The relative "rosy-ness" of many young Indians is also addressed through another seemingly minor facet of 'Amu'. Each time Kaju the NRI is polite to the maid, Bela (saying "please" for example, or offering to make the bed herself), her cousin Tuki looks both incredulous and exasperated.
According to Bose, "Class issues are acutely observed by those who have grown up outside India, though for the upper and middle class here they are taken for granted. But after living in India for a while, everyone adapts to the reality of 'being served'."
In this sense, 'Amu' challenges the Indian youth to dig deeper into the causes of the discrepancies that surround them. To understand that no matter how corrupt and stifling the systems of their governments and society might be, apathy and cynicism (as portrayed by both Kabir and Tuki) are not the only valid reactions.
"This is why the censor certificate of A (for the film) particularly incensed me," says Bose, "This film must be seen by young people. In fact 11- and 12-year-olds who have watched it in private screenings have really been gripped by the film, and they asked the most piercing questions."
It is difficult to say, however, how many young people have seen the film. According to Ali Abbas Zafar, who worked on 'Amu' in various capacities from designing sets to managing distribution, not many college students have seen the film in Delhi, primarily because only one print was released in the city.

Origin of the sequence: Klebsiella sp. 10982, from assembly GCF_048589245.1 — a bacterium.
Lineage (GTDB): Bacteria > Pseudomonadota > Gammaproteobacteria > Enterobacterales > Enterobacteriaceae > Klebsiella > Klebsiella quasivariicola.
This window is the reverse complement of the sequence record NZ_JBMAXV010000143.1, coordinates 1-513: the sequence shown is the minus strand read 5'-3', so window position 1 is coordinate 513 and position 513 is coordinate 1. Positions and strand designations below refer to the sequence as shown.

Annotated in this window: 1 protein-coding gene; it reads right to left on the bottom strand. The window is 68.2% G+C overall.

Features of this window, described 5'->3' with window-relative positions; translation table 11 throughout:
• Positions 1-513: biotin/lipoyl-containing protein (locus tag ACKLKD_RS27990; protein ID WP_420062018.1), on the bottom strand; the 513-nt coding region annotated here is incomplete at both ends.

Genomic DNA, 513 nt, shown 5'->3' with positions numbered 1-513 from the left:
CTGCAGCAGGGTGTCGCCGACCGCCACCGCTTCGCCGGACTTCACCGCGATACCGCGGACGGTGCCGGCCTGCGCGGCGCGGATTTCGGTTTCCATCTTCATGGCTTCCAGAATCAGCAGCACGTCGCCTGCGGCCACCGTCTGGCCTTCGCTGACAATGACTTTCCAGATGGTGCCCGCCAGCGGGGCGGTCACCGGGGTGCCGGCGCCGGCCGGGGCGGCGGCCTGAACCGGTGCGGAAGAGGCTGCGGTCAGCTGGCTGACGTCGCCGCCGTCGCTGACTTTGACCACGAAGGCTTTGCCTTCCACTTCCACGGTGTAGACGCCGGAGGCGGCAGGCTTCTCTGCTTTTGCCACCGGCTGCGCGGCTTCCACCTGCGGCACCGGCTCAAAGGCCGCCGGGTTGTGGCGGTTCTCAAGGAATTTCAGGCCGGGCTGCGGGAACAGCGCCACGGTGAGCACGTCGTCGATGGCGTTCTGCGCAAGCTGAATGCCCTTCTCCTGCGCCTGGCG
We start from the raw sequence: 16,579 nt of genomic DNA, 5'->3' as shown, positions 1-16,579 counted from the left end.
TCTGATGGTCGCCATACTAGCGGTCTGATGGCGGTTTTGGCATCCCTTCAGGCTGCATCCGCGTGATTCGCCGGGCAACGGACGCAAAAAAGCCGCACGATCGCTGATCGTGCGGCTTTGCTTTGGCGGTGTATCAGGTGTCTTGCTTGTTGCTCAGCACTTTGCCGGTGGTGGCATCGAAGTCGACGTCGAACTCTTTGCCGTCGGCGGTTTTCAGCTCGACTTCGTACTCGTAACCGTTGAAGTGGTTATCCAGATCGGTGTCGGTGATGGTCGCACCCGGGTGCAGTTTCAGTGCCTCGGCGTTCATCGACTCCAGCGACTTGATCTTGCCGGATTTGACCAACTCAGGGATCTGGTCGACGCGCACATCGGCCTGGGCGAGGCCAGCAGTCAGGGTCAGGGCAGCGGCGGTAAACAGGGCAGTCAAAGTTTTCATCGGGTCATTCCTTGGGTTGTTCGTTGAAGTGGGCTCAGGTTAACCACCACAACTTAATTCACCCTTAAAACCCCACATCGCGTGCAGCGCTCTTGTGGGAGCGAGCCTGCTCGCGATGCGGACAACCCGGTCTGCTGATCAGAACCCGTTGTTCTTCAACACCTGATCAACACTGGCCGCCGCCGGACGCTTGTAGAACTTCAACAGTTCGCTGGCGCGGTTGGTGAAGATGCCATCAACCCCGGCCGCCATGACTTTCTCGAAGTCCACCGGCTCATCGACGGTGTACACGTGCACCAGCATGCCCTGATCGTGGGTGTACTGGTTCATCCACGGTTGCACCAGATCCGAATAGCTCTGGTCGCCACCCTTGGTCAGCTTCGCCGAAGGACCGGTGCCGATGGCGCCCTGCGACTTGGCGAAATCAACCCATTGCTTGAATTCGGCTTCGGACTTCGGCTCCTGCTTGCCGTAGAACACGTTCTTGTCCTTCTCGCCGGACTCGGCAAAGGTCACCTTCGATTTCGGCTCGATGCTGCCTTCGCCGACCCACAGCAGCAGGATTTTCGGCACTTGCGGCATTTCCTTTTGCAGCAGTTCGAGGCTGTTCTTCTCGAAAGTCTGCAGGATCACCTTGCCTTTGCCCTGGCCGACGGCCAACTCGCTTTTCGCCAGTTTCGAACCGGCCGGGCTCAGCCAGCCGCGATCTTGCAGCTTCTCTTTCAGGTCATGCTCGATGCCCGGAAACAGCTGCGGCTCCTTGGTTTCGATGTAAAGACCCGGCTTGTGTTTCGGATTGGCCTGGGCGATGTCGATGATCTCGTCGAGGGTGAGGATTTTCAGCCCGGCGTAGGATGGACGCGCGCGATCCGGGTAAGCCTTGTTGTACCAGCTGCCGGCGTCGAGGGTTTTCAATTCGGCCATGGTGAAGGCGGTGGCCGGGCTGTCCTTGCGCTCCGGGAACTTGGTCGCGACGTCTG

For Sakya and Sanah, two students - from Venkateshwara College and the Institute for Integrated Learning and Management (IILM) respectively - who have seen 'Amu', the film hasn't been publicised enough. In their view, the publicity has focussed on Kaju, instead of the riots.
Zafar says this was a deliberate decision, to posit the film as a "wound healer" rather than a "cash-in" on 1984. Instead of mass publicity, 'Amu' has relied on word of mouth, with positive results. The film is playing to near-full houses in Bombay, Kolkata, and Delhi, where a second print is to be released. And it will be screened in Chandigarh in February 2005.
Instead of sensationalising the riots, the filmmakers have chosen to conduct 'Question and Answer sessions' at cinema halls across the country. These have elicited questions, congratulations, anger (at the injustice), and even offers to subsidise the dubbing of 'Amu' into Hindi. If all goes well, says Zafar, the film should be dubbed and ready for re-release in June 2005.
That kind of mass release may see the real test of 'Amu'. As Sakya points out, its audience now, at least in Delhi, is limited to those (among the students) who are already familiar with the history of 1984.
Those whose 'rosy' outlook Bose has tried to tint with shades of grey seem missing, at least in Delhi. Why is this so? Sakya says that many of his contemporaries are "reluctant to try anything new". Or maybe, adds Sanah, they feel that "nothing can be done about it (justice for riot victims, corrupt politicians)."
However, it is clear that by talking to young women and men, films like 'Amu', 'Kaya Taran', 'Khamosh Pani' and 'Black Friday' (now stuck in the Bombay High Court), are seeking to challenge apathy, cynicism and despair. In this sense, such films are not merely necessary - they hold the potential of contributing to significant change.